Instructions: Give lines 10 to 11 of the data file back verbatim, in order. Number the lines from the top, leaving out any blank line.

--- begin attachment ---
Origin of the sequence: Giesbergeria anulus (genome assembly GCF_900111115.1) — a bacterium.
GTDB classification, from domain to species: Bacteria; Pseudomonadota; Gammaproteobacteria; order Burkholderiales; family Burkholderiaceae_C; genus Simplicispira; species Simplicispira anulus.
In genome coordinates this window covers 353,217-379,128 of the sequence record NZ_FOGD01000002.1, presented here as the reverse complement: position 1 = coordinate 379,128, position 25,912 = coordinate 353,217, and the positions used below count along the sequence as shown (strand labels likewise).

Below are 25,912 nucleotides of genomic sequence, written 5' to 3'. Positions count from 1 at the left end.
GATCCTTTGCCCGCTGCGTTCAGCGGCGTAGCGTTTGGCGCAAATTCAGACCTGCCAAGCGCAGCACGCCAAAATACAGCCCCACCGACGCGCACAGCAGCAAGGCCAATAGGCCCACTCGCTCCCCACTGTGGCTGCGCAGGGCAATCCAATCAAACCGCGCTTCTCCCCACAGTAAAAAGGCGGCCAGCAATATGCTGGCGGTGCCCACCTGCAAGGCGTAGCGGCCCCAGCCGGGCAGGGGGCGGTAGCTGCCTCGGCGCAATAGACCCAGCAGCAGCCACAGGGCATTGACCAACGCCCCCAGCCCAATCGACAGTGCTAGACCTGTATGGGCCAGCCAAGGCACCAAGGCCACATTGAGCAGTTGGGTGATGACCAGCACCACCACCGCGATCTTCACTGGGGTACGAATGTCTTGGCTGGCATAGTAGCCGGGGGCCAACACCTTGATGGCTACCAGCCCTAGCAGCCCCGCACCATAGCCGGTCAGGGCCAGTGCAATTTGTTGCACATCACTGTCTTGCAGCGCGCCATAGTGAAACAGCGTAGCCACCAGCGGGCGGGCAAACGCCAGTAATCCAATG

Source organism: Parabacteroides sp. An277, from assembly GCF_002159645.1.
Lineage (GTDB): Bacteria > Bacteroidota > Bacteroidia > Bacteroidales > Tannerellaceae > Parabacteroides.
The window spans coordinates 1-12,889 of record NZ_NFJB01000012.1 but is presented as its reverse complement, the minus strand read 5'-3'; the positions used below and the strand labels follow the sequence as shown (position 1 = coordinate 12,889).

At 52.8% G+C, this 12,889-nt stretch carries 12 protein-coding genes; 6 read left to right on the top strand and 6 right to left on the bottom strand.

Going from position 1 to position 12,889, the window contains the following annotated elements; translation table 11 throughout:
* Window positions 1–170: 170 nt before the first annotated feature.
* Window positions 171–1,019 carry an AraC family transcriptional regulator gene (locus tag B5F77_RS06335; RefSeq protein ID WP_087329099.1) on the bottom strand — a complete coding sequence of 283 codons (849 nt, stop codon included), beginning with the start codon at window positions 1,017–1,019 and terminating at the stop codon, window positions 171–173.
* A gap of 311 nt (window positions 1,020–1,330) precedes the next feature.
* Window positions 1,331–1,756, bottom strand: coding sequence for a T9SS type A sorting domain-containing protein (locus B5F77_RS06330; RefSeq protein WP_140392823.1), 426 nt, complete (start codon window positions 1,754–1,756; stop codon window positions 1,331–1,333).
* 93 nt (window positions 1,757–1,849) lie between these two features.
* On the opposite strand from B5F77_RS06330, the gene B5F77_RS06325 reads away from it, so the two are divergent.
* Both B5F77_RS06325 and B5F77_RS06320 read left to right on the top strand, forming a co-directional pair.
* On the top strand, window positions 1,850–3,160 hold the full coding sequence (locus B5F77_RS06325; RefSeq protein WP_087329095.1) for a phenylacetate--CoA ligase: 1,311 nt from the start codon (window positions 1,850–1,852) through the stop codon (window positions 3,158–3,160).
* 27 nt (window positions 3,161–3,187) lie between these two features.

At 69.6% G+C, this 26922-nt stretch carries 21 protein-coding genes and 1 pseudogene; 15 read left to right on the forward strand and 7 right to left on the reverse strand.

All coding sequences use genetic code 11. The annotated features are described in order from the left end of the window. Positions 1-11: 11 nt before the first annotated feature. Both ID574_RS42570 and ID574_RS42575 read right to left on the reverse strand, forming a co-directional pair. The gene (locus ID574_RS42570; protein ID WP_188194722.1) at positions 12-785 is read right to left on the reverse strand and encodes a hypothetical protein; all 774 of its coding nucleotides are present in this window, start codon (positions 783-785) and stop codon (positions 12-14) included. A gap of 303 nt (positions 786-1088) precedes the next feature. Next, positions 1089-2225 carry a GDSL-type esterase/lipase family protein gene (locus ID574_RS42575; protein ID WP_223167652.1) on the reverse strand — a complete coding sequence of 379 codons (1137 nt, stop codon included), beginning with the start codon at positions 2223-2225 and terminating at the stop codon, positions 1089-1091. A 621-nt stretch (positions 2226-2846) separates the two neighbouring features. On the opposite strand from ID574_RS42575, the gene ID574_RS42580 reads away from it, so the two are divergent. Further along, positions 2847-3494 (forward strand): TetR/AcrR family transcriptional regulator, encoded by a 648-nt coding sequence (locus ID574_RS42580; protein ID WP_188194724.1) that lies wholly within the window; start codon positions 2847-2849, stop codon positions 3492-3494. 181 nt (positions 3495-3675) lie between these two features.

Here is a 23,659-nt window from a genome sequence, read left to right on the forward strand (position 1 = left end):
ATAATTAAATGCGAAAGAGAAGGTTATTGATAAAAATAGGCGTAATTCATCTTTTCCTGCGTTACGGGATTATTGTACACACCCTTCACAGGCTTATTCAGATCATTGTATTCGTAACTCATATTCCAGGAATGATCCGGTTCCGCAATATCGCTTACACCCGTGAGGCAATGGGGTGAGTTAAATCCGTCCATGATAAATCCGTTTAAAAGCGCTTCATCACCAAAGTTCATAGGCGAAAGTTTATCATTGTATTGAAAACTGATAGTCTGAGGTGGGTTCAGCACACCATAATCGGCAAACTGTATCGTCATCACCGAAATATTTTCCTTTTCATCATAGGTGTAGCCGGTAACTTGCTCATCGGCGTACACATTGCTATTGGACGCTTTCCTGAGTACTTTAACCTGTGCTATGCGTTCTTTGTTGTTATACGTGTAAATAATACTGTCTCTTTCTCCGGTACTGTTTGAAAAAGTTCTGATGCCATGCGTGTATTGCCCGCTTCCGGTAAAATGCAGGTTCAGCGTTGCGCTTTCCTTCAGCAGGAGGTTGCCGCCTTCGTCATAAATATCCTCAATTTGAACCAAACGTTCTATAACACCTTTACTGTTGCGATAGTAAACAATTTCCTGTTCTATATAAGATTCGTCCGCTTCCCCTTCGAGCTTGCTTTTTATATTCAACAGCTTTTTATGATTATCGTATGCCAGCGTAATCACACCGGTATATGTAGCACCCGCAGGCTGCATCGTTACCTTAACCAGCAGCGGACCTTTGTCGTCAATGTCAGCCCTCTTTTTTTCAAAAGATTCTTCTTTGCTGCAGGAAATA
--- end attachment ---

Going from position 1 to position 12,889, the window contains the following annotated elements; translation table 11 throughout:
* Window positions 1–170: 170 nt before the first annotated feature.